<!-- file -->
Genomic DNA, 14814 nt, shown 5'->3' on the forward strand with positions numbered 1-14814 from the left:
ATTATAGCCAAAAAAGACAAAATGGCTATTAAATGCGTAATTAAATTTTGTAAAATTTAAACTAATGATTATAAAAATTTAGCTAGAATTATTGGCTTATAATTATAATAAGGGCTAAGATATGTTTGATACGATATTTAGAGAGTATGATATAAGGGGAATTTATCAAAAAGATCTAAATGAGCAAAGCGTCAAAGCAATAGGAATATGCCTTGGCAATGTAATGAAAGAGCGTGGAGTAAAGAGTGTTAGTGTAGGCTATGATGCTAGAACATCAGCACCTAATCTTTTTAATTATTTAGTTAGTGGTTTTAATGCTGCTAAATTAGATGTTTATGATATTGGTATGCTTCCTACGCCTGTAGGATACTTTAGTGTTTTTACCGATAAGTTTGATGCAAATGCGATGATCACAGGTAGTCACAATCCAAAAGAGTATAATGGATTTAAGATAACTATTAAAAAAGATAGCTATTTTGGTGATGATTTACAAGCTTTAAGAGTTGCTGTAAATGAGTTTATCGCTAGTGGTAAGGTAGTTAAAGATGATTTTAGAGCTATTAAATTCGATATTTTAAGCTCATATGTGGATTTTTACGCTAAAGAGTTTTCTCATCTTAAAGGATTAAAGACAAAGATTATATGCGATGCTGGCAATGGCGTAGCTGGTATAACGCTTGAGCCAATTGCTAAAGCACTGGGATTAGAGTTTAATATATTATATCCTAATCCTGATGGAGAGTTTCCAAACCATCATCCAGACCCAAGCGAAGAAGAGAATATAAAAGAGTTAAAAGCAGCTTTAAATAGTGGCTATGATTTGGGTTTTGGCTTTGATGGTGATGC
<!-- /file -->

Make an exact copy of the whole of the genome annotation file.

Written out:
Genomic DNA, 14814 nt, shown 5'->3' on the forward strand with positions numbered 1-14814 from the left:
ATTATAGCCAAAAAAGACAAAATGGCTATTAAATGCGTAATTAAATTTTGTAAAATTTAAACTAATGATTATAAAAATTTAGCTAGAATTATTGGCTTATAATTATAATAAGGGCTAAGATATGTTTGATACGATATTTAGAGAGTATGATATAAGGGGAATTTATCAAAAAGATCTAAATGAGCAAAGCGTCAAAGCAATAGGAATATGCCTTGGCAATGTAATGAAAGAGCGTGGAGTAAAGAGTGTTAGTGTAGGCTATGATGCTAGAACATCAGCACCTAATCTTTTTAATTATTTAGTTAGTGGTTTTAATGCTGCTAAATTAGATGTTTATGATATTGGTATGCTTCCTACGCCTGTAGGATACTTTAGTGTTTTTACCGATAAGTTTGATGCAAATGCGATGATCACAGGTAGTCACAATCCAAAAGAGTATAATGGATTTAAGATAACTATTAAAAAAGATAGCTATTTTGGTGATGATTTACAAGCTTTAAGAGTTGCTGTAAATGAGTTTATCGCTAGTGGTAAGGTAGTTAAAGATGATTTTAGAGCTATTAAATTCGATATTTTAAGCTCATATGTGGATTTTTACGCTAAAGAGTTTTCTCATCTTAAAGGATTAAAGACAAAGATTATATGCGATGCTGGCAATGGCGTAGCTGGTATAACGCTTGAGCCAATTGCTAAAGCACTGGGATTAGAGTTTAATATATTATATCCTAATCCTGATGGAGAGTTTCCAAACCATCATCCAGACCCAAGCGAAGAAGAGAATATAAAAGAGTTAAAAGCAGCTTTAAATAGTGGCTATGATTTGGGTTTTGGCTTTGATGGTGATGC